Overall 2002-2012 Private-Sector Job Growth in Right to Work States Nearly Triple That of West Virginia

In an op-ed commentary published early this week in the Martinsburg (W.Va.) Journal, National Right to Work Committee President Mark Mix quickly presents the case that Mountain State employees and businesses alike would benefit economically from passage of a Right to Work law.  He also exposes a couple of the ways apologists for the forced-unionism status quo in West Virginia distort economic data in order to protect Big Labor’s special privileges:

West Virginia’s workers would benefit from a Right to Work law; both on the job market and in their wallets.

According to new and revised U.S. Commerce Department statistics released Sept. 30, total private-sector jobs (including contract and self-employment) in West Virginia grew by barely more than half the national average over the past decade.

The Mountain State’s paltry 5.7 percent increase in private-sector employment from 2002 to 2012 looks even more anemic by comparison with the healthy 15.3 percent average growth experienced by the 22 states that had Right to Work laws on the books throughout this period.

If most West Virginians were informed about these and other data showing far faster long-term economic expansion in Right to Work states than in their home state or in forced-unionism states generally, they would undoubtedly regard the information as a good reason for their elected officials to consider making support for unions voluntary. And that’s all state Right to Work laws do. They protect the individual employee’s freedom to refuse to join or pay dues or fees to a union, without being fired as a consequence.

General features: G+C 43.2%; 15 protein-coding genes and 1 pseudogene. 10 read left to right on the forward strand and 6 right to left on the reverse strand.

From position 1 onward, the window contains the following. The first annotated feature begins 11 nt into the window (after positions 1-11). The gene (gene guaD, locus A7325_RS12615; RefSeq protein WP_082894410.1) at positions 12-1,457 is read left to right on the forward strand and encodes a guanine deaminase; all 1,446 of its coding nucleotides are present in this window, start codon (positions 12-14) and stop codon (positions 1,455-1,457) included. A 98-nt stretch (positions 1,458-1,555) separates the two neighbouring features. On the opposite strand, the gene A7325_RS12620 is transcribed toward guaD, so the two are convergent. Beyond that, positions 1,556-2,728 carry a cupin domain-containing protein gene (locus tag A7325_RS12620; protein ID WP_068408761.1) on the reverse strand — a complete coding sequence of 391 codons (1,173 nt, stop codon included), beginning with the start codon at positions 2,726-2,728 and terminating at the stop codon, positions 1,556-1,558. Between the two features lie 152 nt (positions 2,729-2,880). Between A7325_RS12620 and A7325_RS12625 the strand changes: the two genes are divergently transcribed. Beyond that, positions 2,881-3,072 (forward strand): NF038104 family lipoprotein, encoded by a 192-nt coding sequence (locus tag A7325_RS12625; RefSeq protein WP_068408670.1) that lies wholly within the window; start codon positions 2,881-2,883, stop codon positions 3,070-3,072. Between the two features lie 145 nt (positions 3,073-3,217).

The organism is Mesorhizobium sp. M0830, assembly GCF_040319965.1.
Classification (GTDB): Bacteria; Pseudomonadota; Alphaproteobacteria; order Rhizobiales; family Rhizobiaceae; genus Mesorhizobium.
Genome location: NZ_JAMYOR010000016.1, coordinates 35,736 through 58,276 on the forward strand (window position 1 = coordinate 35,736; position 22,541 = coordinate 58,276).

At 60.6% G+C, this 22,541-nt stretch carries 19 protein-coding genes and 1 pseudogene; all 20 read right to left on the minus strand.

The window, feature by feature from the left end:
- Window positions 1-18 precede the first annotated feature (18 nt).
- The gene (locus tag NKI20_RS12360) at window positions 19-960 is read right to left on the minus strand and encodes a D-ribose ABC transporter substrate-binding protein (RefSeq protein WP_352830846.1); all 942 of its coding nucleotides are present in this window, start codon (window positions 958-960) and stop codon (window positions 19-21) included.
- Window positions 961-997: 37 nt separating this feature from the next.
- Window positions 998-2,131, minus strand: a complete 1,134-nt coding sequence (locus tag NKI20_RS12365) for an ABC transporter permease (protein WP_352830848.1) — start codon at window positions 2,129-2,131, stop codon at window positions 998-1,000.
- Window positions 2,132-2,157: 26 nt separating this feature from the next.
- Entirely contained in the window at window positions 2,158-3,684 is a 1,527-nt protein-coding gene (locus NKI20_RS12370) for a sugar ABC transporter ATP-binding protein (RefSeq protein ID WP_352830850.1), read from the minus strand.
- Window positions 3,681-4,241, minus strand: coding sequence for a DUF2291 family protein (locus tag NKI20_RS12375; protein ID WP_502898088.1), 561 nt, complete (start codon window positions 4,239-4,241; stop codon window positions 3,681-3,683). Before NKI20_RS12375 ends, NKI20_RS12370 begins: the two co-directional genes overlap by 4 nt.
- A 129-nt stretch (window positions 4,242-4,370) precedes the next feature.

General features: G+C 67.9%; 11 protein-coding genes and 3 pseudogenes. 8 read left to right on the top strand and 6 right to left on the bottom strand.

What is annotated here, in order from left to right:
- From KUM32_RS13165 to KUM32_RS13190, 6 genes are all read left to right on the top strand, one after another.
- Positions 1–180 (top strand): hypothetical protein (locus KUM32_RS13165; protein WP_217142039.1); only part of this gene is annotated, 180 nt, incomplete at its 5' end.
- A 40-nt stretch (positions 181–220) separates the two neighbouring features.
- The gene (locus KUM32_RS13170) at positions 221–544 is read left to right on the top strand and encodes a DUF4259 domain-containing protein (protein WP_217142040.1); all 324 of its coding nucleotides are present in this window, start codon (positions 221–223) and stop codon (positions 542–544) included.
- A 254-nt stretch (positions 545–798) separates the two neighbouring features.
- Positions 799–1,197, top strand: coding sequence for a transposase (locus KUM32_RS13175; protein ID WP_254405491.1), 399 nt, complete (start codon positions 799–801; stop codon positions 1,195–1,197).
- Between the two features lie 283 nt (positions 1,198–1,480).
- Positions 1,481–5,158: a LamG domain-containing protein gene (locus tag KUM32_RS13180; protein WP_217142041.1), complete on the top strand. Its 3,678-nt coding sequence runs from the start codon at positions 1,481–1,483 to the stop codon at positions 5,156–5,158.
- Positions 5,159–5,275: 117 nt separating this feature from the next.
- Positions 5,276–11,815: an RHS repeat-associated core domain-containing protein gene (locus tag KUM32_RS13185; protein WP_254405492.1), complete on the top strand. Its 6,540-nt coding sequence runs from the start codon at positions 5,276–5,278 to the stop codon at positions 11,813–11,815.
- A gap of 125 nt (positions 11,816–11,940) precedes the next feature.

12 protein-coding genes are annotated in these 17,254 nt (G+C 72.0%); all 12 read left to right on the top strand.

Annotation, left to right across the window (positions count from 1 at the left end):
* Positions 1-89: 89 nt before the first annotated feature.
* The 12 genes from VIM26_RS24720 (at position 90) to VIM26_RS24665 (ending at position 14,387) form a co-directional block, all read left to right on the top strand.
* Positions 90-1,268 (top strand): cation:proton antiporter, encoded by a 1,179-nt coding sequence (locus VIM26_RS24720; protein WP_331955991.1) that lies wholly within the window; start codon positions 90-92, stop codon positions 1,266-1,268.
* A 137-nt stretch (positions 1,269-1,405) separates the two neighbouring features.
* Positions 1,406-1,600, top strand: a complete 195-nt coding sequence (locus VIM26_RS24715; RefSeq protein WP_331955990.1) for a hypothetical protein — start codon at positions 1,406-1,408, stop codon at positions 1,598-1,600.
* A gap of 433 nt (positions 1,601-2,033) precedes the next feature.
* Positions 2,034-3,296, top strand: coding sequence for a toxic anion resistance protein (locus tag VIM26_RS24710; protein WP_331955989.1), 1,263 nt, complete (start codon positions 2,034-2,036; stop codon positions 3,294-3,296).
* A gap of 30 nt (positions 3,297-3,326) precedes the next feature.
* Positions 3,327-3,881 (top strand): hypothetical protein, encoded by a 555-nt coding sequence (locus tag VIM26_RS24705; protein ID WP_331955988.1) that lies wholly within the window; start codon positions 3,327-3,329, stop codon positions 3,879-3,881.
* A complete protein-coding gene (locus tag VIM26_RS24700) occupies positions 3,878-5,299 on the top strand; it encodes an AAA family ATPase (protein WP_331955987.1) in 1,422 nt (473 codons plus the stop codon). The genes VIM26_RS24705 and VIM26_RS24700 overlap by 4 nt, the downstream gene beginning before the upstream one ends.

But according to Harpers Ferry pundit Sean O’Leary, private-sector employment growth nearly triple that of West Virginia’s confers no significant advantage to Right to Work states. Why not?

Well, because West Virginia’s job climate is so unfavorable, lots of working-age people, especially young adults in their career-building years, are leaving the state. In fact, U.S. Census Bureau data show that, from 2002 to 2012, West Virginia’s population aged 25-34 fell by 1.7 percent, compared to gains of 6.0 percent for the nation as a whole and 11.2 percent for states that had Right to Work laws prior to 2012. Due to the out-migration of thousands and thousands of working-age people to other states, West Virginia’s unemployment rate is a relatively benign 6.3 percent, despite its extraordinarily weak job creation record. That’s good enough for O’Leary.

Most people in the Mountain State and across the U.S. would readily recognize that lowering unemployment through out-migration is not a viable economic strategy, but the blinkered perspective O’Leary displayed in his anti-Right to Work screed last month is sadly typical of those who share his affinity for monopolistic unionism.

To read the entire commentary, see the link below.

Right to Work: Fast growth